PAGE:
Category Archives: mistaken

A Sentimental Scottish Tale

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The Bagpiper

(in his own words, anonymously written)

As a bagpiper, I play many gigs. Recently, I was asked by a funeral

director to play at a graveside service for a homeless man. He had

no family nor friends, so the service was to be at a paupers’ cemetery.

This was in the hills and back country.

As I was not familiar with the backwoods, I got lost and being typical

man, didn’t stop for directions.

I finally arrived, an hour late and saw the funeral guy had evidently

gone. The hearse was nowhere in sight. There were only diggers and

a crew left. They were sitting under a tree eating lunch.

I felt badly and apologized for being late. I went to the side of the

grave and looked down. The vault lid was in place. I didn’t know what

else to do, so I started to play.

The workers put down their lunches and began to gather around.

I played my heart out. I gave it my best performance filled with my soul.

I’ve never played before for a homeless person, but my imagination gave

me a picture of this lost person, lonely and afraid.

As I played, “Amazing Grace,” for my final song, the workers shed a few

tears. We tend to be an emotional country, here in Scotland. Funerals are

serious business.

We were all weeping together.

When I finished, I packed up my bagpipes and started for the car.

Though my head hung down low, my heart was filled with joy.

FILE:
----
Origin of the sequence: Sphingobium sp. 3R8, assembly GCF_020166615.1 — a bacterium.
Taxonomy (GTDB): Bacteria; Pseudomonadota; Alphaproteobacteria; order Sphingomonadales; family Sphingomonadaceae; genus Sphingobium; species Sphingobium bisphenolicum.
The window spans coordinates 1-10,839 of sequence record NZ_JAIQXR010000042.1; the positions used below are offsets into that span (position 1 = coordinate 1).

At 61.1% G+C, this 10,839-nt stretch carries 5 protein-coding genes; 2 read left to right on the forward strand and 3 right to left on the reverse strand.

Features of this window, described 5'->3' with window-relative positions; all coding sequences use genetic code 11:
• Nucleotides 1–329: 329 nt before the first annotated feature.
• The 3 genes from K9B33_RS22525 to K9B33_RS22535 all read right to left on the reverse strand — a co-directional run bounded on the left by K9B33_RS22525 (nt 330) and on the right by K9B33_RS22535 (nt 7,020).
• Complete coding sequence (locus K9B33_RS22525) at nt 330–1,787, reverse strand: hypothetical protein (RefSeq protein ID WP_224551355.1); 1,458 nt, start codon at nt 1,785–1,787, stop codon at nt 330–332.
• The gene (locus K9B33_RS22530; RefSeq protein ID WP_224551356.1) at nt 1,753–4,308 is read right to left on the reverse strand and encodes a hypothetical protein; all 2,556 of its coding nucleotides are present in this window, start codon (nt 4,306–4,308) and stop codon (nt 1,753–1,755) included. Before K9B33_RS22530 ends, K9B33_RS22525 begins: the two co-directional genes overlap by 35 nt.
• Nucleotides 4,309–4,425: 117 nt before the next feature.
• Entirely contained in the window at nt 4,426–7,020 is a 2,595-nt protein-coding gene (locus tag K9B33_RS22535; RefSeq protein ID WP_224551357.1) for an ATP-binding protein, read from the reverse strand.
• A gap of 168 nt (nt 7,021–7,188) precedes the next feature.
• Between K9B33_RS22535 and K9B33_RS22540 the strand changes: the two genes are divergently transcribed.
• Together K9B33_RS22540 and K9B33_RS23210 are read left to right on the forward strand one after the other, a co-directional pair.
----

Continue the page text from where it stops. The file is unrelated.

As I opened the car door to my car, I overheard one of the older workers, who

may have been a little deaf. He was not whispering, but using a rather loud

voice. . .

“I’ve never seen nothing like that before and I’ve been putting septic tanks in

for twenty years.”

 

A Dip into Serendipity

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A journey that once had begun, had gotten swept

under the table. The story had included exciting

beginnings and abrupt endings. It could have been

a nice, safe trip along smooth railroad tracks in

a predictable direction. Instead it had been quite

dramatic.

The way it all began was discussed, along with

where it had become derailed. It seemed suddenly

urgent to get the passengers united to head into

the future, reconnecting ties that had been torn

and broken.

Seemingly impossible reasons, years ago, to ever

be healed, were forgotten and forgiven.

Ice cream was delicious at Graeter’s in Upper

Arlington, Ohio last night. The ice cream place

is a franchise started in Bexley, Ohio, in 1870.

The relationship had started in 1980, between four

close friends, two couples who were into natural

foods, a Lancaster co-op and a business together.

From friendship, sharing stories, then traveling

a long and winding path that took both couples in

different directions.

From the traditional beginning, which had led

into separated, fractured lives, arose a child.

It was an unplanned and unexpected event. It

would leave a lasting, hurtful impact on all,

from 1985 until 2014.

The strange story would include heartbreak and

some moments of crying. The redemption, found on

3/21/14, would heal most of the wounds.

Who would have thought the woman with the ‘white

picket fence’ background would have held such a

wild story behind her outwardly quiet demeanor?

The serendipity was the ties that brought someone

from a far distance, of St. Louis, Missouri, back

to Ohio. The trip originally had nothing to do

with the woman nor her golden child.

A letter, sent out like a beacon, had been mailed

over cyber-space. Previously sent, hand written

letters, over the years, had been met with

silence.

No answers.

A coincidental trip to a gravesite in Cincinnati,

was fortuitous for the people to be reconnected.